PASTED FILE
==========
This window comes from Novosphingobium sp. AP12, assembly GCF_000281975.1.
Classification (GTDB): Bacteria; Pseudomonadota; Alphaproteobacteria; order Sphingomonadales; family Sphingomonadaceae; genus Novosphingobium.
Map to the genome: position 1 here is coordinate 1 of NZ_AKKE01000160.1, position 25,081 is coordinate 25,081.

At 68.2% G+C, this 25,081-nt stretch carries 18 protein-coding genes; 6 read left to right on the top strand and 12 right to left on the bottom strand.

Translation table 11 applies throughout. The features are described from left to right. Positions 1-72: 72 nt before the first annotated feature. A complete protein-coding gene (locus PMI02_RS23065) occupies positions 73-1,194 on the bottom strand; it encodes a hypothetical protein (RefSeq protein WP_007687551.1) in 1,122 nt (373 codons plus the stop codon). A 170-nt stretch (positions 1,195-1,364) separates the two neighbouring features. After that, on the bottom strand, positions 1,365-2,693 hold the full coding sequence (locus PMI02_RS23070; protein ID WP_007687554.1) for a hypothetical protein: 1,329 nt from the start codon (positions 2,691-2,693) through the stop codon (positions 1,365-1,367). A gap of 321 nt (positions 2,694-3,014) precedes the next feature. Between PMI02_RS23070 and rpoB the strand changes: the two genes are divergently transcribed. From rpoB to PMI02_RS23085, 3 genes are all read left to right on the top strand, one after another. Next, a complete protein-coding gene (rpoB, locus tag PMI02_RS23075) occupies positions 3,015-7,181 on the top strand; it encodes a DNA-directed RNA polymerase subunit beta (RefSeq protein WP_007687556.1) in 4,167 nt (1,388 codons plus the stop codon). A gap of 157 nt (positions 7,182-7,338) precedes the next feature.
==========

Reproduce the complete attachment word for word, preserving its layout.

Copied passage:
This window comes from Novosphingobium sp. AP12, assembly GCF_000281975.1.
Classification (GTDB): Bacteria; Pseudomonadota; Alphaproteobacteria; order Sphingomonadales; family Sphingomonadaceae; genus Novosphingobium.
Map to the genome: position 1 here is coordinate 1 of NZ_AKKE01000160.1, position 25,081 is coordinate 25,081.

At 68.2% G+C, this 25,081-nt stretch carries 18 protein-coding genes; 6 read left to right on the top strand and 12 right to left on the bottom strand.

Translation table 11 applies throughout. The features are described from left to right. Positions 1-72: 72 nt before the first annotated feature. A complete protein-coding gene (locus PMI02_RS23065) occupies positions 73-1,194 on the bottom strand; it encodes a hypothetical protein (RefSeq protein WP_007687551.1) in 1,122 nt (373 codons plus the stop codon). A 170-nt stretch (positions 1,195-1,364) separates the two neighbouring features. After that, on the bottom strand, positions 1,365-2,693 hold the full coding sequence (locus PMI02_RS23070; protein ID WP_007687554.1) for a hypothetical protein: 1,329 nt from the start codon (positions 2,691-2,693) through the stop codon (positions 1,365-1,367). A gap of 321 nt (positions 2,694-3,014) precedes the next feature. Between PMI02_RS23070 and rpoB the strand changes: the two genes are divergently transcribed. From rpoB to PMI02_RS23085, 3 genes are all read left to right on the top strand, one after another. Next, a complete protein-coding gene (rpoB, locus tag PMI02_RS23075) occupies positions 3,015-7,181 on the top strand; it encodes a DNA-directed RNA polymerase subunit beta (RefSeq protein WP_007687556.1) in 4,167 nt (1,388 codons plus the stop codon). A gap of 157 nt (positions 7,182-7,338) precedes the next feature.